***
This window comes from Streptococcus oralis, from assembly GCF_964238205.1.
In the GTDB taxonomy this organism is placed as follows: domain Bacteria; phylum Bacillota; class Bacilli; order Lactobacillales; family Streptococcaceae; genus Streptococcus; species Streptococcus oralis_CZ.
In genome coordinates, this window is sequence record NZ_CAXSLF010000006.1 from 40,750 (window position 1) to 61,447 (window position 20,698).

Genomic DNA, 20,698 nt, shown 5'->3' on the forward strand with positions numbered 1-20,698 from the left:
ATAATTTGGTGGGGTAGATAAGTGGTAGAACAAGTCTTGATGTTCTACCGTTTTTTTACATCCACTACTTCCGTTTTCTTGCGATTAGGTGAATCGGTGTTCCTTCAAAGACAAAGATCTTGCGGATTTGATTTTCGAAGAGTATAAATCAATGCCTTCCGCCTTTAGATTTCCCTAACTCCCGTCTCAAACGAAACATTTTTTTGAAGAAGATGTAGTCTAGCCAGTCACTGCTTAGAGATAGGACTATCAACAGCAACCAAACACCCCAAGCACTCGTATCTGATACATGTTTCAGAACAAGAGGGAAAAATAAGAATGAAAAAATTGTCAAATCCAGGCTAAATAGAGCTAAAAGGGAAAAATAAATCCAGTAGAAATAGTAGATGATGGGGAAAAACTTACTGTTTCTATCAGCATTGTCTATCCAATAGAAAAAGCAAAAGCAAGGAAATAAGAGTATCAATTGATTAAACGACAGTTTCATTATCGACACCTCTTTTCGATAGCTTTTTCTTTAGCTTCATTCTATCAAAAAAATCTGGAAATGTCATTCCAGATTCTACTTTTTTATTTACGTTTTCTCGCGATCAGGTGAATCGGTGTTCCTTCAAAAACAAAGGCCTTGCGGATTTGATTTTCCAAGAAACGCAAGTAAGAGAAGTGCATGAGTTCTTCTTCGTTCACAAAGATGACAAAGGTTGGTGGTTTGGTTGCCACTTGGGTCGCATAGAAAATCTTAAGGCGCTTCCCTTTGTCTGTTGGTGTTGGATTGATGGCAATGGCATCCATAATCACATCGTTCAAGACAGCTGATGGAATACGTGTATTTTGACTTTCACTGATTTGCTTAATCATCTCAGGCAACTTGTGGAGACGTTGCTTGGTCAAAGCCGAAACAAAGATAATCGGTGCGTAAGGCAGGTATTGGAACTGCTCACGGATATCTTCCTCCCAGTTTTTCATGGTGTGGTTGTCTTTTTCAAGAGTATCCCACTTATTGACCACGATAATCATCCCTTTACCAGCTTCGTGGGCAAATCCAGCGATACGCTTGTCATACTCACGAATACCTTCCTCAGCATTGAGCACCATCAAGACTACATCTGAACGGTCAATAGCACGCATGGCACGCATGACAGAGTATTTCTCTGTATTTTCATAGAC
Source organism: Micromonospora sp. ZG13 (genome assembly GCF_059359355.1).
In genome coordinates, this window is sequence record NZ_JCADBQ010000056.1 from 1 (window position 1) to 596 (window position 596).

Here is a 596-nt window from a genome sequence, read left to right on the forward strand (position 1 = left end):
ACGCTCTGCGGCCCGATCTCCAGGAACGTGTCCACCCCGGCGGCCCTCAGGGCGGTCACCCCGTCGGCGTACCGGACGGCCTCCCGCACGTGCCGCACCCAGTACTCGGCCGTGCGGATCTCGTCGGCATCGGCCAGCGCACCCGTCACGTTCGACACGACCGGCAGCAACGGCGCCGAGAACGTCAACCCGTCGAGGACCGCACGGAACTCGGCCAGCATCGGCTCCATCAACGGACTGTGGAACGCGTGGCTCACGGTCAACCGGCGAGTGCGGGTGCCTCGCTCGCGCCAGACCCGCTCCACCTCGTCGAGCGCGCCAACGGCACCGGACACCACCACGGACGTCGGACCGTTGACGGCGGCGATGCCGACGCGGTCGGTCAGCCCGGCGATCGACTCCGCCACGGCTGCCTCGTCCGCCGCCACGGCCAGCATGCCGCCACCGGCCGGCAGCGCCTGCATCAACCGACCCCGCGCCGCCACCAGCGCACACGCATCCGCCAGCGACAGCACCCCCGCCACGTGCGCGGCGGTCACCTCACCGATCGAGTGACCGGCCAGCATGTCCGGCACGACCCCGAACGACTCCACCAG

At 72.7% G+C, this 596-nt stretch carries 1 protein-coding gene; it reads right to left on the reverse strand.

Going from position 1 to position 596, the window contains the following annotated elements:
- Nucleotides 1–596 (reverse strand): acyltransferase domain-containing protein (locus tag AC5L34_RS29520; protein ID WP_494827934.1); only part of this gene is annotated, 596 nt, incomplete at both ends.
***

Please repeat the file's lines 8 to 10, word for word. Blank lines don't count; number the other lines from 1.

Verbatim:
Here is a 596-nt window from a genome sequence, read left to right on the forward strand (position 1 = left end):
ACGCTCTGCGGCCCGATCTCCAGGAACGTGTCCACCCCGGCGGCCCTCAGGGCGGTCACCCCGTCGGCGTACCGGACGGCCTCCCGCACGTGCCGCACCCAGTACTCGGCCGTGCGGATCTCGTCGGCATCGGCCAGCGCACCCGTCACGTTCGACACGACCGGCAGCAACGGCGCCGAGAACGTCAACCCGTCGAGGACCGCACGGAACTCGGCCAGCATCGGCTCCATCAACGGACTGTGGAACGCGTGGCTCACGGTCAACCGGCGAGTGCGGGTGCCTCGCTCGCGCCAGACCCGCTCCACCTCGTCGAGCGCGCCAACGGCACCGGACACCACCACGGACGTCGGACCGTTGACGGCGGCGATGCCGACGCGGTCGGTCAGCCCGGCGATCGACTCCGCCACGGCTGCCTCGTCCGCCGCCACGGCCAGCATGCCGCCACCGGCCGGCAGCGCCTGCATCAACCGACCCCGCGCCGCCACCAGCGCACACGCATCCGCCAGCGACAGCACCCCCGCCACGTGCGCGGCGGTCACCTCACCGATCGAGTGACCGGCCAGCATGTCCGGCACGACCCCGAACGACTCCACCAG

At 72.7% G+C, this 596-nt stretch carries 1 protein-coding gene; it reads right to left on the reverse strand.